On a visit to a small school compound in Valle Alto, a poor rural community in the humid hills of CumandÃ¡, Ecuador, Maria, PJ, and I met with a new patient named Alex Javier Chafla.
CumandÃ¡ was overcast and hot. We walked on gray dusty roads surrounded by thick clusters of palms and ferns to the community school. There were two buildings, the older one L-shaped and strung together with orange and yellow painted bamboo, and topped with thick sheets of corrugated tin for a ceiling. The newer building was constructed by MEDLIFE Ecuador in February 2012, and is one long room of thick concrete walls with wide windows. Currently, we are working on building another school house for the over 70 children between four and twelve years old who attend.
When we arrive, it’s recess. Children suck on packets of light-pink colored yogurt and scrabble in the dirt to win soccer games without any distinct goal posts. Then they line up for a turn to cool their faces and quench their thirst from a spigot of potable water next to the one bathroom stall. The line is long and children push up against one another in excitement. A young girl gets squeezed out of line and falls into a muddy puddle. A young teacher helps her up and hugs her, reprimanding the unruly line.
After the students rush off to their classrooms, Maria, PJ, and I greet Alex in a small room with a plastic table and a few chairs serving as the principal’s office.
Alex is 18 years old, and slight in build. He is wearing a bright red and white striped t-shirt, with golden yellow embroidered logos and numbers across the chest. His hair is long, gelled upward on the top and buzzed on the sides. Alex sits a bit slumped in his seat with his hands clasped together. He has a hard time making eye contact when he speaks. Essentially, he’s a normal teenager.
And typically, his condition is considered a normal side effect of puberty for young men. Alex has the beginnings of gynecomastia, or the “development of abnormally large breasts in men.” Currently, he has a small lump beneath his left nipple.
Though more than half of boys develop the condition during puberty, which can range between 10 and 20 years of age, it usually disappears over a few months. Alex is toward the end of puberty, and his condition has persisted. The possible causes for gynecomastia other than typical hormone changes can be serious health threats. Chronic liver disease, kidney failure, and testosterone deficiency are some of the more common reasons. Genetic defects, an overactive thyroid, and tumors are more rare.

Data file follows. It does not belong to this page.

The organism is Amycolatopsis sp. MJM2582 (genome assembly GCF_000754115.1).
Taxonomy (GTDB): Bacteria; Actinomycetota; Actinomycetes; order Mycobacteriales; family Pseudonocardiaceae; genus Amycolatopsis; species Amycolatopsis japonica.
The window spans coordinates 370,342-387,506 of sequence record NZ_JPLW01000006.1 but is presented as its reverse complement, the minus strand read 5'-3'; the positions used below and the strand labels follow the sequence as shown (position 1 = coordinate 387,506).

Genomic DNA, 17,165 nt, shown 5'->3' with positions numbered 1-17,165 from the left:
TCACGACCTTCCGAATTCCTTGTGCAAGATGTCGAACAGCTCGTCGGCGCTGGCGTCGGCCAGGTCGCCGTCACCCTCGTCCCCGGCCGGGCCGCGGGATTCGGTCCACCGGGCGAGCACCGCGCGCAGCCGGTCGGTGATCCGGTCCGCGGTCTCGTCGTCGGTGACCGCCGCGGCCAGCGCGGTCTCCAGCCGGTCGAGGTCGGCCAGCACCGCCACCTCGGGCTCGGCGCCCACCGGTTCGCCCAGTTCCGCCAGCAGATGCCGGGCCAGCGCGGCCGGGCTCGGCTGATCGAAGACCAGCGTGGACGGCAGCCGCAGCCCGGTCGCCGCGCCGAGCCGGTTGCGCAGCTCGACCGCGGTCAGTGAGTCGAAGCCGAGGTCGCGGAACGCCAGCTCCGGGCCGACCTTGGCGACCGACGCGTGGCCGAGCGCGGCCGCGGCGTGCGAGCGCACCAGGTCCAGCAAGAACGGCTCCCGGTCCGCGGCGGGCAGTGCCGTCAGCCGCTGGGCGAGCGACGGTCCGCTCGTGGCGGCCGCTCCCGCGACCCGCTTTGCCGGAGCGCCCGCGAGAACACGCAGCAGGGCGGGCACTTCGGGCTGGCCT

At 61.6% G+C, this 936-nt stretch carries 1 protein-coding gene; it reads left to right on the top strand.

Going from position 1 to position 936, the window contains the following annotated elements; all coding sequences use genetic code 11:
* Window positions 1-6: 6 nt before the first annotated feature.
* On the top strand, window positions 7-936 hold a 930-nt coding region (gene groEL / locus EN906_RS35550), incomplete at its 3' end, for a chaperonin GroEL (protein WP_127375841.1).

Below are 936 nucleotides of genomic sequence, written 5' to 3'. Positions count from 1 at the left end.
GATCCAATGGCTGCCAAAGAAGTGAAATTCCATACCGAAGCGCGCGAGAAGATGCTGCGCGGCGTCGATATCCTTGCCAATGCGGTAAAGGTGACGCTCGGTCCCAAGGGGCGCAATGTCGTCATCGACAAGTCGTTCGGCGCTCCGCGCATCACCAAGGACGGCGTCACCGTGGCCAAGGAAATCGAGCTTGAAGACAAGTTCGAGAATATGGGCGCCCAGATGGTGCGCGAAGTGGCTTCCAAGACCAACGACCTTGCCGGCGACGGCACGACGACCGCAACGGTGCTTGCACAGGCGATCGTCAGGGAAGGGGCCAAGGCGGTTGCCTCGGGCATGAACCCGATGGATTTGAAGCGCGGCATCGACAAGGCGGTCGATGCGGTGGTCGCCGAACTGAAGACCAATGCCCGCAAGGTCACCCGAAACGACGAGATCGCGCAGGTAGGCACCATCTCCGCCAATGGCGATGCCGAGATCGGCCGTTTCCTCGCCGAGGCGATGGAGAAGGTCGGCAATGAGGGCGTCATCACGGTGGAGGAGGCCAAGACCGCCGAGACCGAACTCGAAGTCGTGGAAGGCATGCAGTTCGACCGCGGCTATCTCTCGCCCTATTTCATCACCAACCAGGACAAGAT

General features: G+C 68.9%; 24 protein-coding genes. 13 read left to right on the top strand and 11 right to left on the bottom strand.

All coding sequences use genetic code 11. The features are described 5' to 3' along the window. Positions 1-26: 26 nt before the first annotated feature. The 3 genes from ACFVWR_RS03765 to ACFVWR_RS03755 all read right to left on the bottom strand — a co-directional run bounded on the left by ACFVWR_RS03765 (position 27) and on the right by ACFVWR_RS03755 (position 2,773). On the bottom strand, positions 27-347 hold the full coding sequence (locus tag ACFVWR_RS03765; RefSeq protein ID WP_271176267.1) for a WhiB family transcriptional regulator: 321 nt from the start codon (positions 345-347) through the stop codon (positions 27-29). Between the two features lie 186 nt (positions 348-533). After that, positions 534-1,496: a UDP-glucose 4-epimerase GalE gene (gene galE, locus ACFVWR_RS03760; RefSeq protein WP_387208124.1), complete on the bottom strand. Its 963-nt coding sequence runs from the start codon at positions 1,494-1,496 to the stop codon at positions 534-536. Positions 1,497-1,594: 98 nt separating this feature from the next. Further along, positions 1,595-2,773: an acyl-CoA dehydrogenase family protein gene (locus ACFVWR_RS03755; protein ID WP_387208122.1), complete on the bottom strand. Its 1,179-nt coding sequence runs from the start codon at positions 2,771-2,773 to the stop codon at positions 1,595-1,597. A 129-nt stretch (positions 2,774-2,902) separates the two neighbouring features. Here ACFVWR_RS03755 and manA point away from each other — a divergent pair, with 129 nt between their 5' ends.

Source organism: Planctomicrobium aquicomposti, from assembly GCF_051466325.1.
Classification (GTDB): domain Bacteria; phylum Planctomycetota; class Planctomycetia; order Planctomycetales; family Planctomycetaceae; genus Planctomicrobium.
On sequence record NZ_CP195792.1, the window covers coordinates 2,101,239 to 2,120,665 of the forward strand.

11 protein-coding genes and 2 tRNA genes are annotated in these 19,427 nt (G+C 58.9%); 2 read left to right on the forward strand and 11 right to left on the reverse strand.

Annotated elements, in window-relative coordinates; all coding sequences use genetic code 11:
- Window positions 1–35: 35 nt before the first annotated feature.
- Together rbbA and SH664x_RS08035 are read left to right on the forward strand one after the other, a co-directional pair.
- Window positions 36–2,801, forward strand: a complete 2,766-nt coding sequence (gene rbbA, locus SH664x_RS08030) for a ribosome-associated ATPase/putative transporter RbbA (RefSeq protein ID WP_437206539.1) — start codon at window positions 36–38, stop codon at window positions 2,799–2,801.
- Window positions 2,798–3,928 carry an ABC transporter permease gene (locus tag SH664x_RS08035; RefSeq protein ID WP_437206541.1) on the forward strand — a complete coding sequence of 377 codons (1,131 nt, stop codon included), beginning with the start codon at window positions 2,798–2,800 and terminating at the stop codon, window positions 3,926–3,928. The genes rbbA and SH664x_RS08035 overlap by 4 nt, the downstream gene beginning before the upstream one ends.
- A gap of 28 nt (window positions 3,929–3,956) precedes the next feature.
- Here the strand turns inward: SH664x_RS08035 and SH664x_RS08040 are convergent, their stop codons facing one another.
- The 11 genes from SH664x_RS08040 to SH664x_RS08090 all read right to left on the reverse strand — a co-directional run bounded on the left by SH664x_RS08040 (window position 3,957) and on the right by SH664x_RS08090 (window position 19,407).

Alex speaks in a soft whisper as he answers our questions. His long lips barely part. At first, he said that he was not nervous to be treated. He later adds with uneasiness that it would be his first time getting medical care, especially in a hospital. “I am a little nervous but I have to confront my sickness,” he says resolutely.
Alex found MEDLIFE Ecuador after a Mobile Clinic came to his high school, Colegio General Antono, in Valle Alto. After seeing a clinic doctor, MEDLIFE was able to assess his family’s financial needs. Currently, they are bringing in less than $80.00 per month to support a family of eight people.
The family was verified to receive aid. When Alex found out, he says, “I felt good, sure that I would see a doctor.”
There have been additional financial constraints as well. Alex’s father, Segundo Alejandro Parapi Chafla, 42, has not been able to work driving his taxi for about four months due to hemorrhoid surgery. Alex admits that it has “affected the family a lot.” His mother, Maria Cenada Chaflas, 35, works at home taking care of Alex’s five younger brothers. They also care for a mentally disabled uncle.
However, unlike many poor rural families in the Valle Alto community of CumandÃ¡, Ecuador, the family owns their own house. They do have electricity, though more than three people sleep in each room.
Currently, Alex is slated to see a doctor next week. It is a three hour bus ride to Riobamba from his community. For now, the doctor ordered an x-ray of his left breast and a series of laboratory tests for when he arrives at the hospital.
Rachel Hoffman is a MEDLIFE media intern working out of Riobamba, Ecuador